By Lori Ann Lange
Changes related to the COVID-19 crisis and the construction and surety industries are still occurring; some data in this article may have changed from the time of article submission and the publication date.
As contractors (and subcontractors) doing business with the Department of Defense (DoD) should be aware, DoD remains very concerned about protecting sensitive information, such as controlled unclassified information (CUI) and covered defense information (CDI), from cyberattacks. For several years now, DoD has required contractors that have access to CUI/CDI to comply with the security and cyber incident reporting requirements specified in DFARS 252.204-7012, Safeguarding Covered Defense Information and Cyber Incident Reporting. DoD contractors that may have CUI/CDI residing on or transiting within their systems are required to implement an adequate cyber security based primarily on the National Institute of Standards and Technology (NIST) Special Publication (SP) 800-171, Protecting Controlled Unclassified Information in Nonfederal Information Systems and Organizations.
Recently, DoD has begun expanding its cybersecurity requirements through the Cybersecurity Maturity Model Certification (CMMC) Program. CMMC builds upon the requirements of DFARS 252.204-7012 and NIST SP 800-171 and establishes maturity levels that range from basic cyber hygiene to advanced practices that contractors, depending upon the type of work they perform, will need to meet. CMMC is not intended to and will not replace DFARS 252.204-7012 or NIST SP 800-171.
What is CMMC?
CMMC is a certification program established by DoD in consultation with key DoD stakeholders, including the University Affiliated Research Centers, Federally Funded Research and Development Centers, and the Defense Industrial Base sector. It is designed to measure a contractor’s ability to protect CUI as well as a class of information known as Federal Contract Information (FCI). FCI is a category of information that is less sensitive than CUI and that is provided by the government or generated by a contractor for the government under a DoD contract. Like CUI, FCI is not intended for public release.
In January 2020, DoD issued the CMMC Model v.1.0. The CMMC Model was updated as CMMC Model v.1.02 in March 2020. The CMMC Model is available at https://www.acq.osd.mil/cmmc/.
As DoD has described it, CMMC is a unified cybersecurity standards for future DoD acquisitions. CMMC combines various cybersecurity standards and best practices to reduce the risk of cyber threats. CMMC measures a contractor’s cybersecurity maturity to determine the contractor’s specific level of maturity and thus its ability to receive CUI and FCI.
CMMC organizes processes and cybersecurity best practices into seventeen domains. Each domain is a different area of cybersecurity concern. The domains are: (1) Access Control; (2) Asset Management; (3) Audit and Accountability; (4) Awareness and Training; (5) Configuration Management; (6) Identification and Authentication; (7) Incident Response; (8) Maintenance; (9) Media Protection; (10) Personnel Security; (11) Physical Protection; (12) Recovery; (13) Risk Management; (14) Security Assessment; (15) Situational Awareness; (16) System and Communications Protection; and (17) System and Information Integrity. Each domain has key sets of capabilities required for cybersecurity.
Each domain also has processes and practices, which are the activities required by the contractor to achieve a capability. Processes are the plans the contractor has in place concerning cybersecurity and related systems. Practices, on the other hand, are the actions the contractor takes to implement cybersecurity. The processes and practices that a contractor has to meet depend upon the CMMC level.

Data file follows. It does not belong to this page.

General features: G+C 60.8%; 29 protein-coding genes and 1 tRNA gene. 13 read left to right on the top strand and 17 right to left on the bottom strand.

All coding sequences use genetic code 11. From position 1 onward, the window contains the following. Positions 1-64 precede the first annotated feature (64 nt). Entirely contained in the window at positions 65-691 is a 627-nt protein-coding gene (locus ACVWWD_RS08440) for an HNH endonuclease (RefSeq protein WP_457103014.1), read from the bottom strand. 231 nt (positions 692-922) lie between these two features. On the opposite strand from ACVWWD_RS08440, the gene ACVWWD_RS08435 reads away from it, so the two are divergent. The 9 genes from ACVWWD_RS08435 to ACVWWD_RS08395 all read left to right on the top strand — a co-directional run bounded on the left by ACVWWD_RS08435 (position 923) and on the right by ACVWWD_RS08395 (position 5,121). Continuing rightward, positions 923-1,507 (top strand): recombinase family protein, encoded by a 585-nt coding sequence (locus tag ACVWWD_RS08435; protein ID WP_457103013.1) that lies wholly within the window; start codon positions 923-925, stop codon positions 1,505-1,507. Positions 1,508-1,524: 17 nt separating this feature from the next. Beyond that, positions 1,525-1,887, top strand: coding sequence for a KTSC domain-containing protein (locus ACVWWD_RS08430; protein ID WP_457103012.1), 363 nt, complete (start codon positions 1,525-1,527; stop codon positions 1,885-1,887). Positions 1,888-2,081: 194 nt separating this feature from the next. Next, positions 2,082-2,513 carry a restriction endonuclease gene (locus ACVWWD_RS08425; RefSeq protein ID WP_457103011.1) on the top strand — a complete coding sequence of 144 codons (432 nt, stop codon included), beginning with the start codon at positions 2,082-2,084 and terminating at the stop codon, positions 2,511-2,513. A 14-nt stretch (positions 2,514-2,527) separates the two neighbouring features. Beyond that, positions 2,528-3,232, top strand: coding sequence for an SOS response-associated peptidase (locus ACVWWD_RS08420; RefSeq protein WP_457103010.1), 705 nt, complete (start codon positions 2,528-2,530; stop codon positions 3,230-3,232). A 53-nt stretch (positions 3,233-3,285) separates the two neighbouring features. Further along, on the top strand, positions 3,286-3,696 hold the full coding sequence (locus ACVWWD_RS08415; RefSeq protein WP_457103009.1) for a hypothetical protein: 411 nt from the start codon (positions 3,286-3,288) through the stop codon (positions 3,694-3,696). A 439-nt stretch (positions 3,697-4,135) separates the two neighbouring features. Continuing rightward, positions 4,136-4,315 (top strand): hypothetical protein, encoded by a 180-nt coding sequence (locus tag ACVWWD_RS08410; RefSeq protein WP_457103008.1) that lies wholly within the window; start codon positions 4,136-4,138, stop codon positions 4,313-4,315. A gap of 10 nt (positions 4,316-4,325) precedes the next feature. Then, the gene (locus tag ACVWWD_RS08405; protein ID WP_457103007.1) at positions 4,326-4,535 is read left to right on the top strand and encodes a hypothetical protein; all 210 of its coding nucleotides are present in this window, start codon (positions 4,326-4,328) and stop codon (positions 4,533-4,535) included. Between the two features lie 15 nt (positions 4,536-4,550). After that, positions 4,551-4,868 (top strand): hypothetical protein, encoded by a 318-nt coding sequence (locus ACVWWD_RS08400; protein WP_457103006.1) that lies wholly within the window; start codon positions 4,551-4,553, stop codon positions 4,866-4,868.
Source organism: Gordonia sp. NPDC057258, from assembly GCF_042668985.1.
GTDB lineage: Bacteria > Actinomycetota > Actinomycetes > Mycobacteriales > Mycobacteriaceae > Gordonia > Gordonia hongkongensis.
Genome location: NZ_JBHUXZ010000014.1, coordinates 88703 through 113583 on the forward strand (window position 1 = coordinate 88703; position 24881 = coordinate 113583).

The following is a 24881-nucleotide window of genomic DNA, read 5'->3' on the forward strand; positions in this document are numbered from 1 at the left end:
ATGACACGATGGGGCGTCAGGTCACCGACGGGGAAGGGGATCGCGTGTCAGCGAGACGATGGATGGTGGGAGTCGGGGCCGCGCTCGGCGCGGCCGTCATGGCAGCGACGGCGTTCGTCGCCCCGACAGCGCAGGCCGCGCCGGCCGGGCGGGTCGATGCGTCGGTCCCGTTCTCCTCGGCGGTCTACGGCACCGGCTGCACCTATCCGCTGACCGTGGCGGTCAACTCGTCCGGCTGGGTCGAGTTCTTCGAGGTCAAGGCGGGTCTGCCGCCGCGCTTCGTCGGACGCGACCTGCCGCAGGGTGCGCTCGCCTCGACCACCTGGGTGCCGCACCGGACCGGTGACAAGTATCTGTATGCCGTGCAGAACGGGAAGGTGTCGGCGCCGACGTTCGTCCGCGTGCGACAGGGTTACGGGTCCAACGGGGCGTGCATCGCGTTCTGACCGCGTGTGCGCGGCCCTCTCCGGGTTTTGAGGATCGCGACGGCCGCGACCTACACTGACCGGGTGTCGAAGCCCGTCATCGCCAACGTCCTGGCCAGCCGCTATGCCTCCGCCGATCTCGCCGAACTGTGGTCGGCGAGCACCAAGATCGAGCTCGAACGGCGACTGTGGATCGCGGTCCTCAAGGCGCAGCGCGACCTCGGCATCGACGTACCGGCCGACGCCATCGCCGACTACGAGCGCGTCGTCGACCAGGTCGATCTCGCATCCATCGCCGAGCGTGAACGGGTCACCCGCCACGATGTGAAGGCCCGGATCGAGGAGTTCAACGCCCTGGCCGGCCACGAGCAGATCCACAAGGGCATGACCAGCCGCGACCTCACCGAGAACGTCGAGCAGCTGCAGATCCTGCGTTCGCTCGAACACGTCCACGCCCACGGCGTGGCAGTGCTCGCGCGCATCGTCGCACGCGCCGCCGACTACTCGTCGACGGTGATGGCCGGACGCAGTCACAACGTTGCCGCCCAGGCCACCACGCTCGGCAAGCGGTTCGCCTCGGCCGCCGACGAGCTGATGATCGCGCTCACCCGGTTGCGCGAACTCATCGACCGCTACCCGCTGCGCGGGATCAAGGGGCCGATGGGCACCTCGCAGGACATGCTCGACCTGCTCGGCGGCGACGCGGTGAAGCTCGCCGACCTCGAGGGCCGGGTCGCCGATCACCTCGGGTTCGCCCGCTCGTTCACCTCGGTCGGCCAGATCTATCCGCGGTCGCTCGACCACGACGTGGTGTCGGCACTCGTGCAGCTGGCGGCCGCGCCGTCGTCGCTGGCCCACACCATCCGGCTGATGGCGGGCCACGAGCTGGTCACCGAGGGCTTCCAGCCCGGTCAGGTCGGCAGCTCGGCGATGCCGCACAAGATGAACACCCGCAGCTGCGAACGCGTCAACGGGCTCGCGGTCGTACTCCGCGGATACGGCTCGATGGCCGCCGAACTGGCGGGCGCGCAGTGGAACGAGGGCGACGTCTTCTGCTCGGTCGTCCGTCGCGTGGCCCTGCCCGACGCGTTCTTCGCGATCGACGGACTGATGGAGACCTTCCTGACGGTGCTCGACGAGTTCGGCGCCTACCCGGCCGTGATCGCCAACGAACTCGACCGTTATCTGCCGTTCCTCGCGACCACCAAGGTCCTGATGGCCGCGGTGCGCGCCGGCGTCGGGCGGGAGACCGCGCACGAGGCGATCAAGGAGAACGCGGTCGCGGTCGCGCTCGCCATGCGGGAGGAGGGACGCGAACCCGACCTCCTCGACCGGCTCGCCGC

When Does CMMC Take Effect?
CMMC is being rolled out in a phased basis over five years. Originally, the plan was for CMMC requirements to begin appearing in ten selected Requests for Information (RFIs) beginning in June 2020. Through these RFIs, DoD will seek information from contractors regarding the appropriate CMMC level for different types of procurements.
DoD had planned to amend the DFARS to address CMMC in June 2020. However, this schedule has slipped due to the requirement to have a public meeting before the rule is issued. DoD now expects to publish the new DFARS rule in the Fall of 2020.
Beginning in the fall of 2020, DoD plans to include CMMC requirements in a few selected solicitations. CMMC phase-in will continue during FY 2021-2026. By the end of FY 2026, CMMC requirements will be in all DoD solicitations and resulting contracts. DoD has advised that CMMC will apply to new contracts only and that it does not plan to modify existing contracts to include CMMC.
How Does CMMC’s Certification Requirement Differ From DFARS 252.204-7012?
One key feature of CMMC is the change from voluntary certification to third-party assessments. Under the current cybersecurity regime, contractors subject to DFARS 252.204-7012 perform a self-assessment and self-certify their compliance with NIST SP 800-171. Under CMMC, contractors can no longer self-certify. Instead, contractors must be assessed by third-party organizations known as Certified Third-Party Assessment Organizations (C3PAOs) before they can be certified to the appropriate level. One apparent reason for this change is DoD’s concern that many DoD contractors subject to DFARS 252.204-7012 still are not fully compliant.
Another key feature is the apparent elimination of the contractor’s ability to rely on Plans of Action and Milestones (POAMs) to demonstrate compliance with cybersecurity requirements. POAMs are plans developed by contractors that identify areas where the contractor is not yet fully compliant with cybersecurity requirements, such as NIST SP 800-171. They generally outline the measures the contractor still has to take to become compliant and the time to complete them. Under DFARS 252.204-7012, contractors may have a POAM in place and still comply with DFARS 252.204-7012. This is expected to change under CMMC. DoD has indicated that contractors must be fully compliant with the requirements specified for the CMMC level to be certified to that level.
What Are the CMMC Levels?